Descended from the Civil Code of the Austrian Empire (1811), influenced by German (1939–45) and Soviet (1947/68–89) legal codes during occupation periods, substantially reformed to remove Soviet influence and elements of socialist law after the Velvet Revolution (1989). The new Civil Code of the Czech Republic was introduced in 2014.
The Greek civil code of 1946, highly influenced by traditional Roman law and the German civil code of 1900 (Bürgerliches Gesetzbuch); the Greek civil code replaced the Byzantine–Roman civil law in effect in Greece since its independence (Νομική Διάταξη της Ανατολικής Χέρσου Ελλάδος, Legal Provision of Eastern Mainland Greece, November 1821: 'Οι Κοινωνικοί Νόμοι των Αειμνήστων Χριστιανών Αυτοκρατόρων της Ελλάδος μόνοι ισχύουσι κατά το παρόν εις την Ανατολικήν Χέρσον Ελλάδα', 'The Social [i.e. Civil] Laws of the Dear Departed Christian Emperors of Greece [referring to the Byzantine Emperors] alone are in effect at present in Eastern Mainland Greece')
Guatemala has had three Civil Codes: the first one from 1877, a new one introduced in 1933, and the one currently in force, which was passed in 1963. This Civil Code has suffered some reforms throughout the years, as well as a few derogations relating to areas which have subsequently been regulated by newer laws, such as the Code of Commerce and the Law of the National Registry of Persons. In general, it follows the tradition of the Roman-French system of civil codification.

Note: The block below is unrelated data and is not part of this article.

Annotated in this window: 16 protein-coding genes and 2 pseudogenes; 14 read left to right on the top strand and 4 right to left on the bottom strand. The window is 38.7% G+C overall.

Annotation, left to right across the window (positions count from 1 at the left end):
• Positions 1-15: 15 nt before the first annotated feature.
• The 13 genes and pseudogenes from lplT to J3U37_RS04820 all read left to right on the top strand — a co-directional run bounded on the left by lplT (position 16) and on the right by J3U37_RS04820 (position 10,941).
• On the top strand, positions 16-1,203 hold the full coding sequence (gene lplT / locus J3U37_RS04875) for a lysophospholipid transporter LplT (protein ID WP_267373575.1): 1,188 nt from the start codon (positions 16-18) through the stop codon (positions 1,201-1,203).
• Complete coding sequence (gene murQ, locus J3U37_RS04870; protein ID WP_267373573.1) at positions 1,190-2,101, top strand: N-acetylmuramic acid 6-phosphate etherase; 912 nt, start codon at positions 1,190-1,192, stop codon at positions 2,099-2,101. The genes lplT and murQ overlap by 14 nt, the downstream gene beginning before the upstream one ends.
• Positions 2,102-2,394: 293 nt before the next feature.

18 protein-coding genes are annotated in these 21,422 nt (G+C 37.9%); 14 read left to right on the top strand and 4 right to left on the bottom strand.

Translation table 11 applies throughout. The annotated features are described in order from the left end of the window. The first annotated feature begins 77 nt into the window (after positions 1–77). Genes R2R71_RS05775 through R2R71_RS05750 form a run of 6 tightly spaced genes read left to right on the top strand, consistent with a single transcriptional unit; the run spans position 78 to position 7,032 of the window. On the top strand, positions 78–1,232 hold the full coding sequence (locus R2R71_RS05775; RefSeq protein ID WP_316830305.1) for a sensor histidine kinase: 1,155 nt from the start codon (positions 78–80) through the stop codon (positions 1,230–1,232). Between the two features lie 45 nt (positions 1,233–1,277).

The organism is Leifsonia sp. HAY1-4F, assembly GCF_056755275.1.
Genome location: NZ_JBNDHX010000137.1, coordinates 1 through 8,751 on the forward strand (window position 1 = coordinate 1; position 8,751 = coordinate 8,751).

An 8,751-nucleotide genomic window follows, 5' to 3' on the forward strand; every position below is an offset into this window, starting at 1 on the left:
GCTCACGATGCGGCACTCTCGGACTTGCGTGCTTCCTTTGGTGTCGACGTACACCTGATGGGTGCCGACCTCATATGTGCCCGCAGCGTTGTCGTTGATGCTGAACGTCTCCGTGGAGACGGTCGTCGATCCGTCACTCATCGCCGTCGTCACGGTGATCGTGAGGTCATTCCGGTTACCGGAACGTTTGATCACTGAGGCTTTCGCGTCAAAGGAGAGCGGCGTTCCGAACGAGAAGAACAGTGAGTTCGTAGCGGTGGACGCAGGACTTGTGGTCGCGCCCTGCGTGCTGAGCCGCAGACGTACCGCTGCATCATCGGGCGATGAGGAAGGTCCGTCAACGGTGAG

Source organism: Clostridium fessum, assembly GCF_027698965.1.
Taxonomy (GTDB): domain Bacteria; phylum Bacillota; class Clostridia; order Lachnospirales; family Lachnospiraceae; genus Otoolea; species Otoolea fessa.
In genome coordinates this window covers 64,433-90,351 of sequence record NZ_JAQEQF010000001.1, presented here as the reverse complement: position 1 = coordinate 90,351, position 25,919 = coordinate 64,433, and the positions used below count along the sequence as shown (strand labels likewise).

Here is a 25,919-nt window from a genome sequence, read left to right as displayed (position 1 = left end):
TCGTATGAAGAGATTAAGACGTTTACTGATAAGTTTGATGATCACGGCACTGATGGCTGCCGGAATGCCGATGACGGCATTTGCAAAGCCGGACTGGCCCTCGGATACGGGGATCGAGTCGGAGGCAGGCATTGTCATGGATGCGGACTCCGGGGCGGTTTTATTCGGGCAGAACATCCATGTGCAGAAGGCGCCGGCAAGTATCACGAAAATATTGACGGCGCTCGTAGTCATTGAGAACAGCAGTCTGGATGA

Regarding the theory of 'sources of law' in the Guatemalan legal system, the 'Ley del Organismo Judicial' recognizes 'the law' as the main legal source (in the sense of legislative texts), although it also establishes 'jurisprudence' as a complementary source. Although jurisprudence technically refers to judicial decisions in general, in practice it tends to be confused and identified with the concept of 'legal doctrine', which is a qualified series of identical resolutions in similar cases pronounced by higher courts (the Constitutional Court acting as a 'Tribunal de Amparo', and the Supreme Court acting as a 'Tribunal de Casación') whose theses become binding for lower courts.
Based on codified Roman law with strong German and French legal traditions, as it was historically before the Soviet occupation. While general principles of law are prerequisites in making and interpreting the law, case law is also regularly applied to present legal arguments in courts and explain application of law in similar cases. Civil law largely modeled after Napoleonic code mixed with strong elements of German civil law. Criminal law retains Russian and German legal traditions, while criminal procedure law has been fully modeled after practice accepted in Western Europe. Civil law of Latvia enacted on 1937.